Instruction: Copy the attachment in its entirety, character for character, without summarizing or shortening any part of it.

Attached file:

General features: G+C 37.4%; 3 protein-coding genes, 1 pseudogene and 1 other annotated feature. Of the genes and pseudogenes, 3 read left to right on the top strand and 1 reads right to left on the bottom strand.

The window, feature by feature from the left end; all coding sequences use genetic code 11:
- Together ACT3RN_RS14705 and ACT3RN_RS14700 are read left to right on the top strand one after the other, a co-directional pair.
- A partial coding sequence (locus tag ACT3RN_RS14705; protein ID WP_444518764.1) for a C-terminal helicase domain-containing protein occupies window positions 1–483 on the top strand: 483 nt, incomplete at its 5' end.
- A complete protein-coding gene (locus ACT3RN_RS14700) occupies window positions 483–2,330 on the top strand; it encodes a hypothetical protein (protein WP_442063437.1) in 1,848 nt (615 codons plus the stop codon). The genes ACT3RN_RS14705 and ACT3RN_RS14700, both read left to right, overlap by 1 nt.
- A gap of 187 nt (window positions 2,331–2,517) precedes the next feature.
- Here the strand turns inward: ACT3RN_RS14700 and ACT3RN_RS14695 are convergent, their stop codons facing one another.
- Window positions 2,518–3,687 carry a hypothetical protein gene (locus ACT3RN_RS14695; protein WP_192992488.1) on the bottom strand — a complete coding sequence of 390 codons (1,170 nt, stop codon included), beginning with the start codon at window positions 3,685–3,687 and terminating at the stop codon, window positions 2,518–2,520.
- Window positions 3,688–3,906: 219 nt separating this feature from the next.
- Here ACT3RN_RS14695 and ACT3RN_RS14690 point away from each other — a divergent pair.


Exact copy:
General features: G+C 37.4%; 3 protein-coding genes, 1 pseudogene and 1 other annotated feature. Of the genes and pseudogenes, 3 read left to right on the top strand and 1 reads right to left on the bottom strand.

The window, feature by feature from the left end; all coding sequences use genetic code 11:
- Together ACT3RN_RS14705 and ACT3RN_RS14700 are read left to right on the top strand one after the other, a co-directional pair.
- A partial coding sequence (locus tag ACT3RN_RS14705; protein ID WP_444518764.1) for a C-terminal helicase domain-containing protein occupies window positions 1–483 on the top strand: 483 nt, incomplete at its 5' end.
- A complete protein-coding gene (locus ACT3RN_RS14700) occupies window positions 483–2,330 on the top strand; it encodes a hypothetical protein (protein WP_442063437.1) in 1,848 nt (615 codons plus the stop codon). The genes ACT3RN_RS14705 and ACT3RN_RS14700, both read left to right, overlap by 1 nt.
- A gap of 187 nt (window positions 2,331–2,517) precedes the next feature.
- Here the strand turns inward: ACT3RN_RS14700 and ACT3RN_RS14695 are convergent, their stop codons facing one another.
- Window positions 2,518–3,687 carry a hypothetical protein gene (locus ACT3RN_RS14695; protein WP_192992488.1) on the bottom strand — a complete coding sequence of 390 codons (1,170 nt, stop codon included), beginning with the start codon at window positions 3,685–3,687 and terminating at the stop codon, window positions 2,518–2,520.
- Window positions 3,688–3,906: 219 nt separating this feature from the next.
- Here ACT3RN_RS14695 and ACT3RN_RS14690 point away from each other — a divergent pair.